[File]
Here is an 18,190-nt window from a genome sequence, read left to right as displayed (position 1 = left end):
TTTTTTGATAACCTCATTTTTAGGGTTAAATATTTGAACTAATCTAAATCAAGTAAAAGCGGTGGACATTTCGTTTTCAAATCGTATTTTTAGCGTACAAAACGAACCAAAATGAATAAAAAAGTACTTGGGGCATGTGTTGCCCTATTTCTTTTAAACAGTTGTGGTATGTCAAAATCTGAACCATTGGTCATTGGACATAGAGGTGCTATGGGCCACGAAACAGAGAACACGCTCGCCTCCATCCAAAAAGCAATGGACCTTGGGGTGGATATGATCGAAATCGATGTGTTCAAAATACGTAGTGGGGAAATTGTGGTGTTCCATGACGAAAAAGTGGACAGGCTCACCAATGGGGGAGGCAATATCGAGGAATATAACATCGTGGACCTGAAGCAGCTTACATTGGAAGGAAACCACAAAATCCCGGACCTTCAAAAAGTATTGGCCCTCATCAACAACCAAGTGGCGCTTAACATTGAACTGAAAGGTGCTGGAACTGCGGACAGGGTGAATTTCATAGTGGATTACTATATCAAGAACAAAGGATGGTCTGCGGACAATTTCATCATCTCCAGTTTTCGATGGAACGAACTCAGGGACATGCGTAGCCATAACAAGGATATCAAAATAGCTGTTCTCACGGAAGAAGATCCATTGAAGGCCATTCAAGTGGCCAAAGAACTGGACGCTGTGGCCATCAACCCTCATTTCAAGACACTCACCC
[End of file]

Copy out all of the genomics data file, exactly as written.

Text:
Here is an 18,190-nt window from a genome sequence, read left to right as displayed (position 1 = left end):
TTTTTTGATAACCTCATTTTTAGGGTTAAATATTTGAACTAATCTAAATCAAGTAAAAGCGGTGGACATTTCGTTTTCAAATCGTATTTTTAGCGTACAAAACGAACCAAAATGAATAAAAAAGTACTTGGGGCATGTGTTGCCCTATTTCTTTTAAACAGTTGTGGTATGTCAAAATCTGAACCATTGGTCATTGGACATAGAGGTGCTATGGGCCACGAAACAGAGAACACGCTCGCCTCCATCCAAAAAGCAATGGACCTTGGGGTGGATATGATCGAAATCGATGTGTTCAAAATACGTAGTGGGGAAATTGTGGTGTTCCATGACGAAAAAGTGGACAGGCTCACCAATGGGGGAGGCAATATCGAGGAATATAACATCGTGGACCTGAAGCAGCTTACATTGGAAGGAAACCACAAAATCCCGGACCTTCAAAAAGTATTGGCCCTCATCAACAACCAAGTGGCGCTTAACATTGAACTGAAAGGTGCTGGAACTGCGGACAGGGTGAATTTCATAGTGGATTACTATATCAAGAACAAAGGATGGTCTGCGGACAATTTCATCATCTCCAGTTTTCGATGGAACGAACTCAGGGACATGCGTAGCCATAACAAGGATATCAAAATAGCTGTTCTCACGGAAGAAGATCCATTGAAGGCCATTCAAGTGGCCAAAGAACTGGACGCTGTGGCCATCAACCCTCATTTCAAGACACTCACCC